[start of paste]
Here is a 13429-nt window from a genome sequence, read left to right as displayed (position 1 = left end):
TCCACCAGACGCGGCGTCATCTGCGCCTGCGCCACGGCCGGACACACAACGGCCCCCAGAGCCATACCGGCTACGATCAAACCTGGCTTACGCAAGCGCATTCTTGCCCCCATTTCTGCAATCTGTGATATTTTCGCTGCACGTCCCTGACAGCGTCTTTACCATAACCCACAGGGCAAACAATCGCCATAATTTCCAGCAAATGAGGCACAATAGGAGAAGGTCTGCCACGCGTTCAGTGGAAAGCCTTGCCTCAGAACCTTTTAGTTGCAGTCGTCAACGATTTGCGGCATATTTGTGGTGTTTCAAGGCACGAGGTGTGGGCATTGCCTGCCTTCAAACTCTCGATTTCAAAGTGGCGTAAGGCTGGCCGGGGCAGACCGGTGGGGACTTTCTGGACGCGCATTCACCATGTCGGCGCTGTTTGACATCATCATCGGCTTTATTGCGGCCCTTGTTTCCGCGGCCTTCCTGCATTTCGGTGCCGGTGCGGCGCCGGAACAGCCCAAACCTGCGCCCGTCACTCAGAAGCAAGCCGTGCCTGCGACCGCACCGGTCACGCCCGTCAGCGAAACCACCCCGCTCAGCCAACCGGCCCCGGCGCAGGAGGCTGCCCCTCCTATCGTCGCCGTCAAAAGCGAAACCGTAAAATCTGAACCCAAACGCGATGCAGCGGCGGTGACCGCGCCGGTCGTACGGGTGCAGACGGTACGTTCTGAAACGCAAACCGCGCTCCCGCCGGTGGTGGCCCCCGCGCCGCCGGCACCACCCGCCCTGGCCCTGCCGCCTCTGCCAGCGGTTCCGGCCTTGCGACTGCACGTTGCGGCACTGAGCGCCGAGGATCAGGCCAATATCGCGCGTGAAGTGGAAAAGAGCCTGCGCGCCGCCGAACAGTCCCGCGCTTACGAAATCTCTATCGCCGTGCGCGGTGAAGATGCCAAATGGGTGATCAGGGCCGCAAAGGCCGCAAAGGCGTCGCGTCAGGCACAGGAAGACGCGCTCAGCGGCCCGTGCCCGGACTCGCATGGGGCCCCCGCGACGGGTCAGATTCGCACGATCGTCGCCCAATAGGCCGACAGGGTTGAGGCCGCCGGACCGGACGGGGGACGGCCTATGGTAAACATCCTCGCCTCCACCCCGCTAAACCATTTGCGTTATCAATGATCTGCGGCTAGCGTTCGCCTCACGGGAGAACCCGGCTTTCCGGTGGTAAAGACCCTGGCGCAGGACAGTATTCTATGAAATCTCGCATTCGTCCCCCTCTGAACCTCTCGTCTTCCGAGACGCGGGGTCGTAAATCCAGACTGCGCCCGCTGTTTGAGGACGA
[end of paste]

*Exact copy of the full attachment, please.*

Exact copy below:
Here is a 13429-nt window from a genome sequence, read left to right as displayed (position 1 = left end):
TCCACCAGACGCGGCGTCATCTGCGCCTGCGCCACGGCCGGACACACAACGGCCCCCAGAGCCATACCGGCTACGATCAAACCTGGCTTACGCAAGCGCATTCTTGCCCCCATTTCTGCAATCTGTGATATTTTCGCTGCACGTCCCTGACAGCGTCTTTACCATAACCCACAGGGCAAACAATCGCCATAATTTCCAGCAAATGAGGCACAATAGGAGAAGGTCTGCCACGCGTTCAGTGGAAAGCCTTGCCTCAGAACCTTTTAGTTGCAGTCGTCAACGATTTGCGGCATATTTGTGGTGTTTCAAGGCACGAGGTGTGGGCATTGCCTGCCTTCAAACTCTCGATTTCAAAGTGGCGTAAGGCTGGCCGGGGCAGACCGGTGGGGACTTTCTGGACGCGCATTCACCATGTCGGCGCTGTTTGACATCATCATCGGCTTTATTGCGGCCCTTGTTTCCGCGGCCTTCCTGCATTTCGGTGCCGGTGCGGCGCCGGAACAGCCCAAACCTGCGCCCGTCACTCAGAAGCAAGCCGTGCCTGCGACCGCACCGGTCACGCCCGTCAGCGAAACCACCCCGCTCAGCCAACCGGCCCCGGCGCAGGAGGCTGCCCCTCCTATCGTCGCCGTCAAAAGCGAAACCGTAAAATCTGAACCCAAACGCGATGCAGCGGCGGTGACCGCGCCGGTCGTACGGGTGCAGACGGTACGTTCTGAAACGCAAACCGCGCTCCCGCCGGTGGTGGCCCCCGCGCCGCCGGCACCACCCGCCCTGGCCCTGCCGCCTCTGCCAGCGGTTCCGGCCTTGCGACTGCACGTTGCGGCACTGAGCGCCGAGGATCAGGCCAATATCGCGCGTGAAGTGGAAAAGAGCCTGCGCGCCGCCGAACAGTCCCGCGCTTACGAAATCTCTATCGCCGTGCGCGGTGAAGATGCCAAATGGGTGATCAGGGCCGCAAAGGCCGCAAAGGCGTCGCGTCAGGCACAGGAAGACGCGCTCAGCGGCCCGTGCCCGGACTCGCATGGGGCCCCCGCGACGGGTCAGATTCGCACGATCGTCGCCCAATAGGCCGACAGGGTTGAGGCCGCCGGACCGGACGGGGGACGGCCTATGGTAAACATCCTCGCCTCCACCCCGCTAAACCATTTGCGTTATCAATGATCTGCGGCTAGCGTTCGCCTCACGGGAGAACCCGGCTTTCCGGTGGTAAAGACCCTGGCGCAGGACAGTATTCTATGAAATCTCGCATTCGTCCCCCTCTGAACCTCTCGTCTTCCGAGACGCGGGGTCGTAAATCCAGACTGCGCCCGCTGTTTGAGGACGA